I am happy to use the word victim to describe myself in my prior life when I lived with abuse.

I was a Victim

Describing myself as someone who was a victim, to me seems fitting; given I spent most of my life being victimised. I do not see admitting that as a weakness, in fact, I see the opposite. For decades, I was abused, degraded and treated less than human and I am here strong, independent and proud of who I am.

It took strength and resilience to survive

For me, if I minimise my experience by refusing to see myself as a victim in the past, I am also minimising the strength it took to survive. To literally find the will to breathe in and out. Sometimes getting through the next minute seemed like an insurmountable mountain. I am proud that I found the strength to climb those mountains one at a time.

Reaching out for help terrified me.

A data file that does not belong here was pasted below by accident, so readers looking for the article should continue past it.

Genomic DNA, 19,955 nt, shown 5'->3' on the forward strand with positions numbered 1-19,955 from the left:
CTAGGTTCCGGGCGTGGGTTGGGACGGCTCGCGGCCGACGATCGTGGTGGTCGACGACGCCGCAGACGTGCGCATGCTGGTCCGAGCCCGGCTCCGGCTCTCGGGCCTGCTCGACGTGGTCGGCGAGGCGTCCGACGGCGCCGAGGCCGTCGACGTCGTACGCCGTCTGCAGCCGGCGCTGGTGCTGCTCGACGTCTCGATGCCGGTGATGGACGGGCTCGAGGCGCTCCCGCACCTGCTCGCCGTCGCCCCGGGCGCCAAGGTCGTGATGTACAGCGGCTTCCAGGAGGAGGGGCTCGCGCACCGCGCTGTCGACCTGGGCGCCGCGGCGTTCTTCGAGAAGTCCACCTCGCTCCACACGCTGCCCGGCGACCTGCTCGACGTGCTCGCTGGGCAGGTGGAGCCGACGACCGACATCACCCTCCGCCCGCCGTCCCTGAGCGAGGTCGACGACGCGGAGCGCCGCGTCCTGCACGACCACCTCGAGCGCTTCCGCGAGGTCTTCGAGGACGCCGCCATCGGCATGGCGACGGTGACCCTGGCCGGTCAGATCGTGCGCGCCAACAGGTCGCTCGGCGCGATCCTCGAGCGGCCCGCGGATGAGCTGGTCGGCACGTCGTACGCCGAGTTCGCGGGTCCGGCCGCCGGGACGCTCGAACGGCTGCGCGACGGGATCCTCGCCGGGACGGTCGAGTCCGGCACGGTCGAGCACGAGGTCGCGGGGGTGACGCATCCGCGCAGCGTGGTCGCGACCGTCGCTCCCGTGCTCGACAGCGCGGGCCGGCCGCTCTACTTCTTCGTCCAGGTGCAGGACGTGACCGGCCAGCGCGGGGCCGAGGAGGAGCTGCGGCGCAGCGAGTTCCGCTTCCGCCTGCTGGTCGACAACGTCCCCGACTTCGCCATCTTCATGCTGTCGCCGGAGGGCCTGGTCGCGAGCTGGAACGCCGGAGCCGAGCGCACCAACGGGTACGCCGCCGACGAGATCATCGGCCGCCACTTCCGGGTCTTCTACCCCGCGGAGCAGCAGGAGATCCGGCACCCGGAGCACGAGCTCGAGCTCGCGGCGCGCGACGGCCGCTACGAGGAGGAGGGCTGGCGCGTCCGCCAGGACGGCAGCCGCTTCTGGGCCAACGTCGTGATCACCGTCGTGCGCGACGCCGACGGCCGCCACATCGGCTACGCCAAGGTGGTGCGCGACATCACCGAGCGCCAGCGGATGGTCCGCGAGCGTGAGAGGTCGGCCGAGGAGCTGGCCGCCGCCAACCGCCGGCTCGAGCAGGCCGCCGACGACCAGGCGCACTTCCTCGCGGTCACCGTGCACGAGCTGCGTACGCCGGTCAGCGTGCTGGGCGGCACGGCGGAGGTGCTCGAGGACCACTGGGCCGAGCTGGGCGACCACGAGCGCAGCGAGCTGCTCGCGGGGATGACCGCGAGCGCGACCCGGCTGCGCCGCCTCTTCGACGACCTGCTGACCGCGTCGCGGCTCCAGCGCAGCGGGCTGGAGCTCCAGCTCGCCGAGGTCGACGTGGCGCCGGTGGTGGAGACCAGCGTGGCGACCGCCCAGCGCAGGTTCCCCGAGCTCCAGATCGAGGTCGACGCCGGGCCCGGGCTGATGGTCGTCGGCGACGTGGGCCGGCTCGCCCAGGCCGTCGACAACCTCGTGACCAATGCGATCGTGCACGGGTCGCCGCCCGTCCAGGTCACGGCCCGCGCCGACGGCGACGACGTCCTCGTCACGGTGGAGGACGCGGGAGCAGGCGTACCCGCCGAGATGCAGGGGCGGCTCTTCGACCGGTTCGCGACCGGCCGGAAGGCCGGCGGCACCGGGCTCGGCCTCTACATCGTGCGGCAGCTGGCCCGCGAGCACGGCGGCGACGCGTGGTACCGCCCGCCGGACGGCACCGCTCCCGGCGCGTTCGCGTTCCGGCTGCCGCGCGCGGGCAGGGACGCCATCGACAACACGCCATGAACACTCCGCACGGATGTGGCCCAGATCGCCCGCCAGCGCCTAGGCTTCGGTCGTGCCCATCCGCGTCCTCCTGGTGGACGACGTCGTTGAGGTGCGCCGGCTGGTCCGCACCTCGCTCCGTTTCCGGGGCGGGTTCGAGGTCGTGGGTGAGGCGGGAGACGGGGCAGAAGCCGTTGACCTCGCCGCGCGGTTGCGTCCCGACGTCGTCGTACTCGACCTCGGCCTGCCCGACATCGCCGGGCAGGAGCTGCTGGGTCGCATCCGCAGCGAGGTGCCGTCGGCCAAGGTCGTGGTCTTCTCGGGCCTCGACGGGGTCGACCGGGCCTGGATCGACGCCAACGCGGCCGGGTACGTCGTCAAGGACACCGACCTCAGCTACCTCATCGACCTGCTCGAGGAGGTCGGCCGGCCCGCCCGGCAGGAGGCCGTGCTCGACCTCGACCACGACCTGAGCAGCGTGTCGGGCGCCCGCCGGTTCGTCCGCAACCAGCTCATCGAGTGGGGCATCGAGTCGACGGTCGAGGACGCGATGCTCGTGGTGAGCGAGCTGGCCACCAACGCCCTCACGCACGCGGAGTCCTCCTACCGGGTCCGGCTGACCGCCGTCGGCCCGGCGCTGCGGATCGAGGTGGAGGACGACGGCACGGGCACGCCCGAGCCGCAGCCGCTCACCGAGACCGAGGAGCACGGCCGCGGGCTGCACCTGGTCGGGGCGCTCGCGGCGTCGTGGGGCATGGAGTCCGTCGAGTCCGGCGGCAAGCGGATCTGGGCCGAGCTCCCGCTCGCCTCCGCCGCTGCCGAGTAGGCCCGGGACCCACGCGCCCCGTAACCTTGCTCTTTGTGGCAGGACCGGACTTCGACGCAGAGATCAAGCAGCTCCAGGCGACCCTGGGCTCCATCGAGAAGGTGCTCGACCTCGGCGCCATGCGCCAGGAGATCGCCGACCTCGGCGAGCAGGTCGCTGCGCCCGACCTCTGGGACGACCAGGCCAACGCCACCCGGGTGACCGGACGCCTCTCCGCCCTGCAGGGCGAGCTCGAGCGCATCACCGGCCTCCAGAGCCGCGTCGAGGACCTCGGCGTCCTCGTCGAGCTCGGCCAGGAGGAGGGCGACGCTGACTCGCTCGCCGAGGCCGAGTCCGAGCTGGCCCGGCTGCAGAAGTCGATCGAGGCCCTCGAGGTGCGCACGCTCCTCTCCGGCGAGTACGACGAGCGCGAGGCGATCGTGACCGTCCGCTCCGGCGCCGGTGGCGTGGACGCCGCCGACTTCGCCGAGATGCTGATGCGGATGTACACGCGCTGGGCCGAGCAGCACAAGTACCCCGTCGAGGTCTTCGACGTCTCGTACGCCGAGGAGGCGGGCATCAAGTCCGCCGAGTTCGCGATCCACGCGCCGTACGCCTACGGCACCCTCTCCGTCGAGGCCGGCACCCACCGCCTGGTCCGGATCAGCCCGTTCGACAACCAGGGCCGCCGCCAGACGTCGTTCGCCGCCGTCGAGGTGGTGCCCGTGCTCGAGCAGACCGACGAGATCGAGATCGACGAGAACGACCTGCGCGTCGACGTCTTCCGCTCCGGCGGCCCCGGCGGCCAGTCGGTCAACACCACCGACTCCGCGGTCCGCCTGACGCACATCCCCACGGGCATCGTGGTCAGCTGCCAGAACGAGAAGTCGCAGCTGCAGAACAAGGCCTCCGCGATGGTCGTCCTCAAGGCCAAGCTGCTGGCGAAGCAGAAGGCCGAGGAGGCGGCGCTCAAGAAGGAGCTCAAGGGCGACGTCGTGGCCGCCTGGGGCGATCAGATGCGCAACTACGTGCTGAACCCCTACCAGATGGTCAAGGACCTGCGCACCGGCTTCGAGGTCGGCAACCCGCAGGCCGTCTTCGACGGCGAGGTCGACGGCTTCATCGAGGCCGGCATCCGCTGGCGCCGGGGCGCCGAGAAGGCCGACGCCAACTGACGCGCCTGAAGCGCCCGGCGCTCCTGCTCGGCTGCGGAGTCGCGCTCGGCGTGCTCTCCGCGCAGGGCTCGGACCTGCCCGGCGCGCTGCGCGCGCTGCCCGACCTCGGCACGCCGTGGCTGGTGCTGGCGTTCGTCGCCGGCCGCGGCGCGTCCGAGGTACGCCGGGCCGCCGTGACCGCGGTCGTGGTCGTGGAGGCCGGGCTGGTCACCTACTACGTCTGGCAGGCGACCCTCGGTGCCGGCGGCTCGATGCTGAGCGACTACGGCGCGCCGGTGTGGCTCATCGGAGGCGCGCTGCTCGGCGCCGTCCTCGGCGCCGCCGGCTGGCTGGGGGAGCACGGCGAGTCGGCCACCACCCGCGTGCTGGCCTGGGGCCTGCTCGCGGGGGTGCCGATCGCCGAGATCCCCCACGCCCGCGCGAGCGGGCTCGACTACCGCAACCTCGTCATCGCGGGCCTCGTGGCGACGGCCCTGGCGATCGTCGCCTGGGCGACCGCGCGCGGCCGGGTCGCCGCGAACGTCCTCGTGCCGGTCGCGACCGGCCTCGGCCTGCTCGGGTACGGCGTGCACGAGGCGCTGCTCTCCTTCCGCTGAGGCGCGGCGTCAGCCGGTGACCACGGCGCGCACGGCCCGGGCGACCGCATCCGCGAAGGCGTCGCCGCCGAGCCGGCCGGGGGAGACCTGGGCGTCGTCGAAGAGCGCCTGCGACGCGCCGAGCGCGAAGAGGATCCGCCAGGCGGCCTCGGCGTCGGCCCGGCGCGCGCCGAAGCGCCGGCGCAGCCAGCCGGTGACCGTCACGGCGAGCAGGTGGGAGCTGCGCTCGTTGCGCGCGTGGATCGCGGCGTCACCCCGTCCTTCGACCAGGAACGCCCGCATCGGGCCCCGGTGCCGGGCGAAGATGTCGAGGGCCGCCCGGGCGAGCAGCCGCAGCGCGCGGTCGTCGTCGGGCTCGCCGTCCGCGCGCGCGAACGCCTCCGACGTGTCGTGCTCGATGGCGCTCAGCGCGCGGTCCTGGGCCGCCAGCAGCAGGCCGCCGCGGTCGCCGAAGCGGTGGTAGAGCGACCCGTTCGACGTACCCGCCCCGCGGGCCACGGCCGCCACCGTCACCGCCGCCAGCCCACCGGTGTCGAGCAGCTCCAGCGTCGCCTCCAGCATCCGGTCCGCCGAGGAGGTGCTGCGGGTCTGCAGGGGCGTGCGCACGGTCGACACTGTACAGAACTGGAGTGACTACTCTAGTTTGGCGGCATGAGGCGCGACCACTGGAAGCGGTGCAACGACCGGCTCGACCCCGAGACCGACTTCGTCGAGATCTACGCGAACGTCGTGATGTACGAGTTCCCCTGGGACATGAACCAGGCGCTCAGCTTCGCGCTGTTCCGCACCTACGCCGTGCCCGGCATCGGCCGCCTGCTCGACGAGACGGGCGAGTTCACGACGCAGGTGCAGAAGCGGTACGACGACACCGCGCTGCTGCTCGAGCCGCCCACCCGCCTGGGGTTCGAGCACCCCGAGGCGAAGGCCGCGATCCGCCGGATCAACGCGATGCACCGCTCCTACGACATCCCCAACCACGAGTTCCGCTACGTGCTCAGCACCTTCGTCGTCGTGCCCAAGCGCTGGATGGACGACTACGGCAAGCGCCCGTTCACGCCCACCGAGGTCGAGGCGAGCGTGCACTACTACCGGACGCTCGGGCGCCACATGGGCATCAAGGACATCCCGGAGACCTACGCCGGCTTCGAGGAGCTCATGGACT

I am grateful I found the courage to reach out for help. The world had not been kind to me and being vulnerable and trusting took more courage than I believed I had. The crisis workers, counsellors, social workers, Dr’s who were there for me as I tentatively entered a world free of abuse. A world so alien to me it scared me more than living with abuse. Yet without them, true healing would not have been possible.

I am a survivor.

I am a survivor, this is something that defines my sense of self. I found the courage day by day, hour by hour and minute by minute to keep going. Understanding the magnitude of what I had been through was possibly worse than going through the abuse in the first place.

I was victimised.

I was victimised, which made me a victim. I survived which makes me a survivor. It takes great inner strength to survive being victimised and acknowledging my victim-hood makes that pride possible.

Being referred to as a victim is a personal choice.

For those who have experienced abused and survived it is personal and how they like to refer to their experience is a unique and personal and it is up to them to define it, no one else.

See the humanity in a person, not the label.

So, when talking to someone who has or is living with abuse. Remember to see the individual not the sum of their current circumstances.